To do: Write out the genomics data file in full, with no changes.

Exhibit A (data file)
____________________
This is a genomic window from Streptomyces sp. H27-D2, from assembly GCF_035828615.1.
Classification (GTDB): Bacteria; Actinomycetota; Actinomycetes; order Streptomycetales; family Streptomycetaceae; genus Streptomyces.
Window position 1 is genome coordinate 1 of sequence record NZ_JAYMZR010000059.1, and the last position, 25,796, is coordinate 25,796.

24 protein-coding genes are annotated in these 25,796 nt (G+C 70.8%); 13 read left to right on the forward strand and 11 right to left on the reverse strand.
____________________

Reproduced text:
This is a genomic window from Streptomyces sp. H27-D2, from assembly GCF_035828615.1.
Classification (GTDB): Bacteria; Actinomycetota; Actinomycetes; order Streptomycetales; family Streptomycetaceae; genus Streptomyces.
Window position 1 is genome coordinate 1 of sequence record NZ_JAYMZR010000059.1, and the last position, 25,796, is coordinate 25,796.

24 protein-coding genes are annotated in these 25,796 nt (G+C 70.8%); 13 read left to right on the forward strand and 11 right to left on the reverse strand.